Kenya’s rival leaders broke their tense standoff on Thursday, agreeing to share power in a deal that may end the violence that has engulfed this nation but could be the beginning of a long and difficult political relationship.
The country seemed to let out a collective cheer as Mwai Kibaki, the president, and Raila Odinga, the top opposition leader, sat down at a desk in front of the president’s office, with a bank of television cameras rolling, and signed an agreement that creates a powerful prime minister position for Odinga and splits cabinet posts between the government and the opposition.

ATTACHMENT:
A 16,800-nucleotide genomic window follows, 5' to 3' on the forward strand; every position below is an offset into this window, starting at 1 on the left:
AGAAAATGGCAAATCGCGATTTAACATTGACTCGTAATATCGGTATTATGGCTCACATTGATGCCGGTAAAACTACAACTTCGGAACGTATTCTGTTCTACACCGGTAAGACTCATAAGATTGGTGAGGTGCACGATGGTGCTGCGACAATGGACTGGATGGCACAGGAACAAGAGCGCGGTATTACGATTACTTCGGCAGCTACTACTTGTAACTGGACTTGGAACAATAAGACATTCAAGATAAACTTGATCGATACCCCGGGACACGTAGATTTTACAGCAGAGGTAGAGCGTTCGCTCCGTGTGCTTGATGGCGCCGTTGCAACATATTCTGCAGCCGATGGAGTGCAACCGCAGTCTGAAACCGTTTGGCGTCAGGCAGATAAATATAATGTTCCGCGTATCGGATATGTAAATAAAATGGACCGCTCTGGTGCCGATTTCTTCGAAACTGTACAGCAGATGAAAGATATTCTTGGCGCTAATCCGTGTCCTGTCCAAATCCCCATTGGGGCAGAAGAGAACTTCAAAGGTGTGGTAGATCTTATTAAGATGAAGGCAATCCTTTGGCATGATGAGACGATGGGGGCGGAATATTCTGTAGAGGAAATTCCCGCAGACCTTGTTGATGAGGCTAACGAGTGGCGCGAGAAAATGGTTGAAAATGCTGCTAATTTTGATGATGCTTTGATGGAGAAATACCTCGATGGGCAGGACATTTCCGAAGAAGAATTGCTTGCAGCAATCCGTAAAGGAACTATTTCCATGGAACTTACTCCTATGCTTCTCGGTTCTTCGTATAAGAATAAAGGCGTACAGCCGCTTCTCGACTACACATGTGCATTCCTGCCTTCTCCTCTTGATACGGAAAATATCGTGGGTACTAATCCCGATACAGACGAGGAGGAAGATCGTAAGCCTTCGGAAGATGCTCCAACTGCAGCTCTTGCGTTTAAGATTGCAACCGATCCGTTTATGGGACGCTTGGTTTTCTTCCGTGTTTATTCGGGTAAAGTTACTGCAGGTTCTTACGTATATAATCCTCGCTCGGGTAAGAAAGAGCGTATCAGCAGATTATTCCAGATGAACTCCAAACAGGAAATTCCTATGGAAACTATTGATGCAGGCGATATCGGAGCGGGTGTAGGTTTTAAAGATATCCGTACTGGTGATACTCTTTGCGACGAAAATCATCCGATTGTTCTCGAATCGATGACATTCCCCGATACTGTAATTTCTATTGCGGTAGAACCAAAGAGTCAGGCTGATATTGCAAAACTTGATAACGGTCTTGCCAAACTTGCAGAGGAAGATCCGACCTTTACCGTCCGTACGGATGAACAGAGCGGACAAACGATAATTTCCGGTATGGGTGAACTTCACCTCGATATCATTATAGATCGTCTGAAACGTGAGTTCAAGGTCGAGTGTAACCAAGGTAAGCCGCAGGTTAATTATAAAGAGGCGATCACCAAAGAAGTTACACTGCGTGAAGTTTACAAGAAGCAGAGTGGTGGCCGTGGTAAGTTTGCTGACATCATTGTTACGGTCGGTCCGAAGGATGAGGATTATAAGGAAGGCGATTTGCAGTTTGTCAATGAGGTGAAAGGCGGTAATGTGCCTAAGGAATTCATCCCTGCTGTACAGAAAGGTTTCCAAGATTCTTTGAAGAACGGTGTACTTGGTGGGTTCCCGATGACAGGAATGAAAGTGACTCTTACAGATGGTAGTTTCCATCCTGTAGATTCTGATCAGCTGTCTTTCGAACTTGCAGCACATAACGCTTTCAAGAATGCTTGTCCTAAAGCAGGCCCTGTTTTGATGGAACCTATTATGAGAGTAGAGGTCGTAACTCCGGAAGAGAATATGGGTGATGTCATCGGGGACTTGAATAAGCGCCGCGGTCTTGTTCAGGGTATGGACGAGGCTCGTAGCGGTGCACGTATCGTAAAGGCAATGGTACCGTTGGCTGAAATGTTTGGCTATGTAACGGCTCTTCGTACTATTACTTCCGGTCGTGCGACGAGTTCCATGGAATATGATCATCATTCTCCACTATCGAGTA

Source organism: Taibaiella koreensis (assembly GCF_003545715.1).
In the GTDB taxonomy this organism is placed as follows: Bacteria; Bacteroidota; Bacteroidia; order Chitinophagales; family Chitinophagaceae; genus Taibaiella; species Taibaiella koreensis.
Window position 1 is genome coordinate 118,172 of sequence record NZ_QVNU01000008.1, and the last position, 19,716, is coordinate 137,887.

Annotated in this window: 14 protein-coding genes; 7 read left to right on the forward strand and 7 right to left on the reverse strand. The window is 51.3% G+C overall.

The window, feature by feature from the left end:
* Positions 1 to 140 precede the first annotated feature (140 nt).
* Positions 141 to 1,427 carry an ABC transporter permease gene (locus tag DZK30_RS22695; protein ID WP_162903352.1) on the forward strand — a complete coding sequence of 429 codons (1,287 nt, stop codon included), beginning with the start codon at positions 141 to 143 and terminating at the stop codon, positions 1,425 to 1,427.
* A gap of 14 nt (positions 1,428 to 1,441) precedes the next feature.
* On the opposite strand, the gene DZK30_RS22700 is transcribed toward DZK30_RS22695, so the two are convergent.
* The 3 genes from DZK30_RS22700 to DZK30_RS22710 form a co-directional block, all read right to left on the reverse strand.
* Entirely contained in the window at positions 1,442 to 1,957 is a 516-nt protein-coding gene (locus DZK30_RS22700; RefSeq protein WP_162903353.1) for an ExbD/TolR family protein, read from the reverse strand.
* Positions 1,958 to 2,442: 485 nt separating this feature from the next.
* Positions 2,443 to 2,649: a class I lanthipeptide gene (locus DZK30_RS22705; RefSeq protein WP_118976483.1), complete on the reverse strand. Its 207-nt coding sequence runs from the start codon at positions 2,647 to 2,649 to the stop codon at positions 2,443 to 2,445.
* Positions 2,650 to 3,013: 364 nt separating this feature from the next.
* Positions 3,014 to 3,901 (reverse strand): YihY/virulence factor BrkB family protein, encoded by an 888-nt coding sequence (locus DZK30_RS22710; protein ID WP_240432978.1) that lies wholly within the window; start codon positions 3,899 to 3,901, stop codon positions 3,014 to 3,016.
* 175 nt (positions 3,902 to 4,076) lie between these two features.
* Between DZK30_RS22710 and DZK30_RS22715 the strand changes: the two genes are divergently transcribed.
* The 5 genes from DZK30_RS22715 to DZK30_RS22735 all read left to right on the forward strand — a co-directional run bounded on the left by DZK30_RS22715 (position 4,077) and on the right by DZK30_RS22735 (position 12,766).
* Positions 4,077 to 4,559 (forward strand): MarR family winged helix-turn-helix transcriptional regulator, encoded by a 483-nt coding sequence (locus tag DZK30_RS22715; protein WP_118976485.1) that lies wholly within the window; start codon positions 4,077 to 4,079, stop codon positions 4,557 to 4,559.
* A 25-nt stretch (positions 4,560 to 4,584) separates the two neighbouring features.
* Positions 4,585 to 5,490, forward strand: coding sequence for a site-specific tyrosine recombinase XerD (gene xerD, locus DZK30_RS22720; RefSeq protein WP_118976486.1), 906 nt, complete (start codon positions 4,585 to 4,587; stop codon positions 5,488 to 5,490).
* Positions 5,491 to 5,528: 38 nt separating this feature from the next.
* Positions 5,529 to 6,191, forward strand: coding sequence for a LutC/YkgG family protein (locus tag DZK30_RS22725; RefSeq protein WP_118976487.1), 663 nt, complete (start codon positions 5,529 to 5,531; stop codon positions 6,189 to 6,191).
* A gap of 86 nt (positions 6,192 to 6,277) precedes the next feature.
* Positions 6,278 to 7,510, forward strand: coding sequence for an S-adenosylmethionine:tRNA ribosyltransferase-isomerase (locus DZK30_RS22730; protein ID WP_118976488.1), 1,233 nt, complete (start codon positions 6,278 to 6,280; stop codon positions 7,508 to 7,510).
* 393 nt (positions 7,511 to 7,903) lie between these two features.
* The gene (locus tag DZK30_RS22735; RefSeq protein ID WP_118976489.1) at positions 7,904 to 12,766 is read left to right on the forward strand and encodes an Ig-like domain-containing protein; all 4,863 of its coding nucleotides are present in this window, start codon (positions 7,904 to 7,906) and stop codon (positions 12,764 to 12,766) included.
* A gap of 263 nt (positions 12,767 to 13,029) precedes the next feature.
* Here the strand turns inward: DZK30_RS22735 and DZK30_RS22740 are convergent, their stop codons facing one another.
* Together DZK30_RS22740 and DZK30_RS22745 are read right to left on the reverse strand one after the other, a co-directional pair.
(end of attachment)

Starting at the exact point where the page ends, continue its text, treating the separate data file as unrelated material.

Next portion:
The two sides, which have been bitterly at odds for the past two months, will now be fused together in a government of national unity.
But there are still many thorny issues to resolve, starting with how the new government will function with essentially two bosses who have tried unsuccessfully to work together before. The government must also deal with the delicate business of reassigning the choice positions already given to Kibaki’s allies.